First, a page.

Crowne Plaza trialing circadian lighting at its Atlanta Airport hotel

March 19, 2019
The pilot of Healthe bedside lamps could lead to other deployments across InterContintental Hotels’ many properties.
Having just purchased a hotel spa chain that has pioneered circadian lighting in some of its guest rooms, InterContinental Hotels Group (IHG) will now trial the concept at the Crowne Plaza Atlanta Airport.

Circadian lighting, also known as human-centric lighting, tunes LED lights to incorporate varying levels of spectral content for different needs and occasions. It taps the fundamental principle that blue-enriched light stimulates, and reds and ambers relax.

Crowne Plaza Atlanta Airport is outfitting guest rooms with bedside luminaires from Healthe, the same company that already provides circadian lighting to several locations in the Six Senses Hotels Resorts Spas chain. Crowne Plaza owner IHG acquired Six Senses last month from Pegasus Capital, the private equity firm that is the majority owner of Healthe and of Lighting Science Group, the holding company that includes Healthe and other circadian lighting companies.

The Atlanta hotel is putting Healthe’s Journi mobile task light in each room, allowing guests to dial up stimulating blue-enriched light during daytime and relaxing ambers in the evening — or whenever for either — should they wish to. The Journi can function as a task light or bedside lamp.

Such schemes are designed to help keep the traveler’s circadian rhythm in sync, typically with the sunrise and sundown patterns of the time zone where they are traveling. Using the same principles, for example, Signify has been trialing a circadian lighting zone in an airline lounge for SAS premium passengers at Oslo Airport.

Blue if by day, amber if by night: Crowne Plaza Atlanta Airport is trialing the Healthe Journi LED task lamp for circadian entrainment during travel.

Depending on results, IHG might deploy the concept across its many other properties which includes 16 brands such as Crowne Plaza, Six Senses, InterContinental, Holiday Inn, Indigo, Even, and others.

“At IHG, we want to make sure our guests are getting the best night’s sleep possible across our 5600 hotels and portfolio of more than 15 brands,” said Brian McGuinness, IHG’s senior vice president for global guest experience shared services. “We are continually testing ways we can enhance the guest experience, loyalty, and ultimately, owner value. Our circadian lighting technology pilot is the latest example of the work we are doing to innovate the guest experience.”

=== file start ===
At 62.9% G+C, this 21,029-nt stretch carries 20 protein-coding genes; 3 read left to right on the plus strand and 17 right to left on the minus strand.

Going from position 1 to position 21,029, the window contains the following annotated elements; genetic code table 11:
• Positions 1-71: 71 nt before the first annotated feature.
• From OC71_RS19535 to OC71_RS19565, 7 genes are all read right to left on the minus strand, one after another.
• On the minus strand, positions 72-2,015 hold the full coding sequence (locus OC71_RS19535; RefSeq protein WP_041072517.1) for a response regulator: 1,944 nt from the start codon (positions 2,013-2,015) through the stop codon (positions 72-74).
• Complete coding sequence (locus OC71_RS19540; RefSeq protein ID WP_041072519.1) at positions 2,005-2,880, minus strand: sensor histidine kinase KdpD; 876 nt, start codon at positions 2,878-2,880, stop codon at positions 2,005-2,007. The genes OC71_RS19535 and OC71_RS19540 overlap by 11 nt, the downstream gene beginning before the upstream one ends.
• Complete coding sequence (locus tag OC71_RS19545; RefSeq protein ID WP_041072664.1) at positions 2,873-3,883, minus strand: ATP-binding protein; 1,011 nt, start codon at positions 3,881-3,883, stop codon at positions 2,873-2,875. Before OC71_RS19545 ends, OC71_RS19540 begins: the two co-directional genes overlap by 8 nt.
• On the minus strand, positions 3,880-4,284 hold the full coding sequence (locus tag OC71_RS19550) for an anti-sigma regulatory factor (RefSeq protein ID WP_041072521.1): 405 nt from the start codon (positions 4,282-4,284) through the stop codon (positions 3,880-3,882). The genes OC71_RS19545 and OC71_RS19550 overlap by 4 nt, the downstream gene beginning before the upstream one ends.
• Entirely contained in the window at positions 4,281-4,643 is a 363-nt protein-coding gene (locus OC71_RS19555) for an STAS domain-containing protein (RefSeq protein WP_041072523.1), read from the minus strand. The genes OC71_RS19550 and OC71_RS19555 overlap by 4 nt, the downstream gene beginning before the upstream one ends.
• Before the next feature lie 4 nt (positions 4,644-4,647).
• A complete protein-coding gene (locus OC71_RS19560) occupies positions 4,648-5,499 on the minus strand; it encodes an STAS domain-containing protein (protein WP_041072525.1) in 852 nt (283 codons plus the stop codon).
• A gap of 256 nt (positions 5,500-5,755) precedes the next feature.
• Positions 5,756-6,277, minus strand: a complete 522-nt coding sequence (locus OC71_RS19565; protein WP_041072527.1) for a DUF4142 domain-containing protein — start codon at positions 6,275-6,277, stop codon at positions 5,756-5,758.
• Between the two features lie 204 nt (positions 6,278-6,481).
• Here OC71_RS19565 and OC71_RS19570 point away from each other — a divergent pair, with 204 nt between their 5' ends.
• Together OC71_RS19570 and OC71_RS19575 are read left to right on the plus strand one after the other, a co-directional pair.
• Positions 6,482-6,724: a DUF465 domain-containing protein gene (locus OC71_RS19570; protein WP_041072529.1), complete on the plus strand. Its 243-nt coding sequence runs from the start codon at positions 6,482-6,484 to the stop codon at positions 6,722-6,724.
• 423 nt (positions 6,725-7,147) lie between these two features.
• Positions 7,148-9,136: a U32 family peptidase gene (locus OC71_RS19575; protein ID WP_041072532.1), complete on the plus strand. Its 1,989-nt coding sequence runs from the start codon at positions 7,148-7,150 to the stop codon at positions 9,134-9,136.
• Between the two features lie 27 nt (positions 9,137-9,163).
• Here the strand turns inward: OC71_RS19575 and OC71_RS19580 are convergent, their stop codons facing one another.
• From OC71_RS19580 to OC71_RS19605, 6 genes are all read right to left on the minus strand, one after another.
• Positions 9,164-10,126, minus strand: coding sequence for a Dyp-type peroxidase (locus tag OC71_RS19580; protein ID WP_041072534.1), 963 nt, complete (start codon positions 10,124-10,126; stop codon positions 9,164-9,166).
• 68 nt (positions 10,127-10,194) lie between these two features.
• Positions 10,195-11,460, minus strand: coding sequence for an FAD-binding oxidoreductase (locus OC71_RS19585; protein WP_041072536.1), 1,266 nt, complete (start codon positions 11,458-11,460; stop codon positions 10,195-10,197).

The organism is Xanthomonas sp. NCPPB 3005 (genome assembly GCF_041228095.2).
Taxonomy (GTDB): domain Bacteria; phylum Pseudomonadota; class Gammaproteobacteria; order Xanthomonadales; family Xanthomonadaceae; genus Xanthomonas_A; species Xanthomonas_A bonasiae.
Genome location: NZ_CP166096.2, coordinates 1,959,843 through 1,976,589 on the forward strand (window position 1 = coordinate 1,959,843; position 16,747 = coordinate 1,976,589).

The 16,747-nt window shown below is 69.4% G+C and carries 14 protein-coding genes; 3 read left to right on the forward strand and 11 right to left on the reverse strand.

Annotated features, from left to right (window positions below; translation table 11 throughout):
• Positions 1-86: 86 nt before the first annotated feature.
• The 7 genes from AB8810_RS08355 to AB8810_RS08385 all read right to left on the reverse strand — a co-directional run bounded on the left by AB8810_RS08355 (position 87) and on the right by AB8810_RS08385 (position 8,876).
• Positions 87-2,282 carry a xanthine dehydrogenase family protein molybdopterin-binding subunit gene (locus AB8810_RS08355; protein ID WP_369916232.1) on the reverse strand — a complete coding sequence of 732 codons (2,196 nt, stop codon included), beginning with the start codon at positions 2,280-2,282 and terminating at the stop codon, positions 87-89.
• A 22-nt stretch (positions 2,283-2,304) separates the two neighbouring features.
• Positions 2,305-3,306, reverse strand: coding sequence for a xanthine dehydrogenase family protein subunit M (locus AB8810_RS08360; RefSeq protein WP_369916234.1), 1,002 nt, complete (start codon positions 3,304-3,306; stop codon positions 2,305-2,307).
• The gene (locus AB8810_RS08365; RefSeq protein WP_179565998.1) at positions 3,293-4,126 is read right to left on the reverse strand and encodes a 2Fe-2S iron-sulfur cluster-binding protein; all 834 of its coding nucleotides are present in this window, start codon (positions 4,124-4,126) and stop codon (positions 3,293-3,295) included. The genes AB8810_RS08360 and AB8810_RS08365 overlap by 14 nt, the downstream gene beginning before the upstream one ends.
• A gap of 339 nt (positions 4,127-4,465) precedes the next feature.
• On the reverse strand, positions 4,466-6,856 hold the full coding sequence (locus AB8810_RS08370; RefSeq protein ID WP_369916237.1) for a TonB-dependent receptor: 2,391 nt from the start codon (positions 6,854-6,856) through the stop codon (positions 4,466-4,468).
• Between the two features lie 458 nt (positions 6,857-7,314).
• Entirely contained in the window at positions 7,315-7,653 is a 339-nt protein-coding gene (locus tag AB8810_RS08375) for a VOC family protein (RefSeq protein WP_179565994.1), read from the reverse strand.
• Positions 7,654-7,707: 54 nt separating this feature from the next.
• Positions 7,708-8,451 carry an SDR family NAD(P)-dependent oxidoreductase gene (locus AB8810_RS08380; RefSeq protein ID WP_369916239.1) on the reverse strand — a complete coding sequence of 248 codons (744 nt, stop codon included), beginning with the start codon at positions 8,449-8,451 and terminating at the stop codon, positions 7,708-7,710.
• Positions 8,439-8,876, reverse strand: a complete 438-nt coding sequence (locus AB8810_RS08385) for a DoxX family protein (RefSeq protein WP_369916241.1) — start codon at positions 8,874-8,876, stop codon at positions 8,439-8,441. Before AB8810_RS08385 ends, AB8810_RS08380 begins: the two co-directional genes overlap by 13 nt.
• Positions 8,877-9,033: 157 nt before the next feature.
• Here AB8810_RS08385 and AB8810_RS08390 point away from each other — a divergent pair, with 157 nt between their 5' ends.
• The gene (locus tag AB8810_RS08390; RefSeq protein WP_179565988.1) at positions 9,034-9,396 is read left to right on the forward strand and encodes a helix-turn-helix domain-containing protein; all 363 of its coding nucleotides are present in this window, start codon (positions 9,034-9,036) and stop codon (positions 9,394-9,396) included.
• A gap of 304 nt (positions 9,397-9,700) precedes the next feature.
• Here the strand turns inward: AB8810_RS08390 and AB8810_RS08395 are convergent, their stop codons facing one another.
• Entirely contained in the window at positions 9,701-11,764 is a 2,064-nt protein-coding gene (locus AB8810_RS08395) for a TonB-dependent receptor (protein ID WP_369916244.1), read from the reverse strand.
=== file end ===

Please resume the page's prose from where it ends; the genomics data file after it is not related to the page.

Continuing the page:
IHG funded a study in which 80% of travelers said they have trouble sleeping when away from home, and noting that circadian lighting can help.

“Light can ... be a stimulant, directly alerting the brain, or promote sleep before bedtime, depending on the spectrum and intensity of light exposure,” said Steven W. Lockley, associate professor of medicine, Harvard Medical School, who also serves as an advisor to Healthe, and who helped announced the results of the IHG survey. “Having greater control of light exposure when traveling can help promote sleep at the right time or wake at the right time, preserving some sense of sleep normalcy when on the road.”

IHG hinted that it is planning more deployments. “We’re excited to be the first hotel company to pilot Healthe’s Journi product and are already working on what’s coming next,” McGuinness said.

IHG acquired Six Senses for $300 million in February. Six Senses manages 16 hotel resorts, some of which use Healthe products. It also has about 31 spas in 21 countries.

The Six Senses property in the Seychelles has been equipping guest rooms with a Healthe nighttime LED lamp called GoodNight, and guests have been able to purchase GoodNight bulbs in the resort boutique.

On its website, Healthe lists the Journi task light that Crowne Plaza is using at $109.99. It lists a Healthe LED lamp at $17.99.

MARK HALPERis a contributing editor for LEDs Magazine, and an energy, technology, and business journalist ([email protected]).

About the Author

Mark Halper | Contributing Editor, LEDs Magazine, and Business/Energy/Technology Journalist

Mark Halper is a freelance business, technology, and science journalist who covers everything from media moguls to subatomic particles. Halper has written from locations around the world for TIME Magazine, Fortune, Forbes, the New York Times, the Financial Times, the Guardian, CBS, Wired, and many others. A US citizen living in Britain, he cut his journalism teeth cutting and pasting copy for an English-language daily newspaper in Mexico City. Halper has a BA in history from Cornell University.